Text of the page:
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As an important method for improving the stability of parenterals, lyophilization is fairly well understood, but can still benefit from several advancements in the technology.
Many biological APIs are not stable in aqueous solutions, making preparation of shelf-stable sterile formulations difficult or impossible. Removal of the water at low temperature is a gentle method for overcoming this issue. To achieve effective lyophilization processes, careful selection of ingredients and knowledge of their properties and behavior at different temperatures is necessary. Parenteral manufacturers are benefiting from the use of process analytical technology (PAT) and increased automation. High hopes are also placed on controlled ice nucleation technology, with the first commercial product implementations expected soon.
An effective solution for improved stability
For parenterals, the preferred product presentation is a sterile, ready-to-use solution, largely because of ease of use. For many drugs, protein pharmaceuticals in particular, the active ingredient is not stable enough in an aqueous solution to make a sterile solution formulation feasible, according to Steven L. Nail, a senior research scientist at Baxter Biopharma Solutions. Robert Sever, business development manager for life sciences and laboratories at Praxair, also notes that freeze-drying is a relatively gentle method for obtaining the desired shelf life while maintaining the efficacy of the product, which can be more difficult with other options, such as spray-drying.
There are additional benefits as well. “Not only can shelf life be extended from weeks or months to years, but because the product has long-term stability, it can be produced in larger batch sizes, which provides economies of scale,” observes Isobel Cook, a principal scientist at Biopharma Technology. Freeze-dried products also do not require a carefully controlled environment during shipment, which is a cost savings, according to lyophilization consultant Larry Ulfik of Applewood Scientific.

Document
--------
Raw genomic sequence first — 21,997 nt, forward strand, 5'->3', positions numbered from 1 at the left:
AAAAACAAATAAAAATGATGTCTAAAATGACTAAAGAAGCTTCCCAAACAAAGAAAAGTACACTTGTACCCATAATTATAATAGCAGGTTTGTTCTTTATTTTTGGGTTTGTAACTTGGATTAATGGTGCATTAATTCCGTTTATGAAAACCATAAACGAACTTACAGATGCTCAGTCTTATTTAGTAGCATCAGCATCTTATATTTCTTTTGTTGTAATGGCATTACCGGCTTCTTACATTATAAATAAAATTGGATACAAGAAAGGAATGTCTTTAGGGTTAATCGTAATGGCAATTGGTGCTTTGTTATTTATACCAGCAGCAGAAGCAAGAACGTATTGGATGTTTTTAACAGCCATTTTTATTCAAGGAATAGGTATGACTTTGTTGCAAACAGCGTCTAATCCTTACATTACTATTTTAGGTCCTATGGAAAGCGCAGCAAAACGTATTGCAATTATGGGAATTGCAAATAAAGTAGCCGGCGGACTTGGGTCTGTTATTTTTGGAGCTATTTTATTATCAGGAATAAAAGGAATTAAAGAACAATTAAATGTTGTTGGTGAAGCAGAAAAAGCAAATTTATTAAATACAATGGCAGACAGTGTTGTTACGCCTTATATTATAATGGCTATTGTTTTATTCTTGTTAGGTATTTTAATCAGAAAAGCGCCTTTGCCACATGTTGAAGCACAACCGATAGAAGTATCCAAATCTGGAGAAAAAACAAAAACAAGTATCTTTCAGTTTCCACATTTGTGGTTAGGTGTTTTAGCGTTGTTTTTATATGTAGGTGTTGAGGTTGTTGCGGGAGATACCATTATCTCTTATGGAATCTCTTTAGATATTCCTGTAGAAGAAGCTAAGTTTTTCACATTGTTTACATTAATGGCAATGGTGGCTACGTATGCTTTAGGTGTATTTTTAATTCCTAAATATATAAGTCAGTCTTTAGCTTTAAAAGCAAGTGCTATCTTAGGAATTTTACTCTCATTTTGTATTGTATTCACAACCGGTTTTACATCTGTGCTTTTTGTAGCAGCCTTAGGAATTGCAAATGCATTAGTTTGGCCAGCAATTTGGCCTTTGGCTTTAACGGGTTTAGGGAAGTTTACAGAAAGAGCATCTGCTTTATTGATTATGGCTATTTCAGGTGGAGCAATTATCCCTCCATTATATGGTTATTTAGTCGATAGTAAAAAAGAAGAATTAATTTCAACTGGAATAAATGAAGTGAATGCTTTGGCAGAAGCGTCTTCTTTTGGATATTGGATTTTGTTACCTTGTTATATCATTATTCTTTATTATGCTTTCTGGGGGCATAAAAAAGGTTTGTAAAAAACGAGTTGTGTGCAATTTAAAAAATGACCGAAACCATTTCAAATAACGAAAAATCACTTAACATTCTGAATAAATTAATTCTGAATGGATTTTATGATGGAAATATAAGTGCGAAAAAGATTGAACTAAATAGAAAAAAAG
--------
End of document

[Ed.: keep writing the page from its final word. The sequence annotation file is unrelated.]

“As importantly,” Ulfik says, “the final product is whole and complete, meaning it can be produced under sterile conditions with dosage accuracy, even when only miniscule amounts of API are required, such as for cytotoxic anticancer formulations and vaccines. The finished lyophilized vial is in its own sterile boundary and protected from environmental gases, moisture, and particulate contamination, and thus remains sterile over the entire expiry period and perhaps even beyond without using antibacterial-mold preservatives.” By freeze-drying parenterals, it is also possible to ensure that the API is in its preferred crystalline or amorphous form and helps speed up the time to market for complex and unstable products.
Proper formulation is critical
These benefits only accrue, of course, if the appropriate lyophilization conditions are used. Determining these parameters can be a challenge, though, given the various ingredients found in parenterals formulations. “In general, the composition of the formulation is critical in achieving the desired product quality attributes,” Nail states. “The formulation may include a buffer, a bulking agent, a stabilizer, and (perhaps) a surfactant.” Excipients can also provide stability to complex molecules by replacing the water in the matrix so that the molecular structure of the API is retained after reconstitution, according to Ulfik. For proteins, the stabilizer is generally a disaccharide, which protects against damage to the API, often due to unfolding caused by the stresses associated with freezing, with the drying process, or even reconstitution.
Excipients can also be added to adjust the critical temperature. “The lower the freezing temperature, the longer the cycle time; excipients are thus often added that can raise the critical temperature,” explains Cook. In fact, the idea is to dry the product at as high a temperature as possible without exceeding the critical, or collapse, temperature where the microstructure established during freezing has the potential to collapse due to viscous flow of solutes during primary drying when the ice is sublimed away. Shorter cycle times are important for controlling costs, which are a major consideration given freeze-drying is a very expensive process, according to Sever.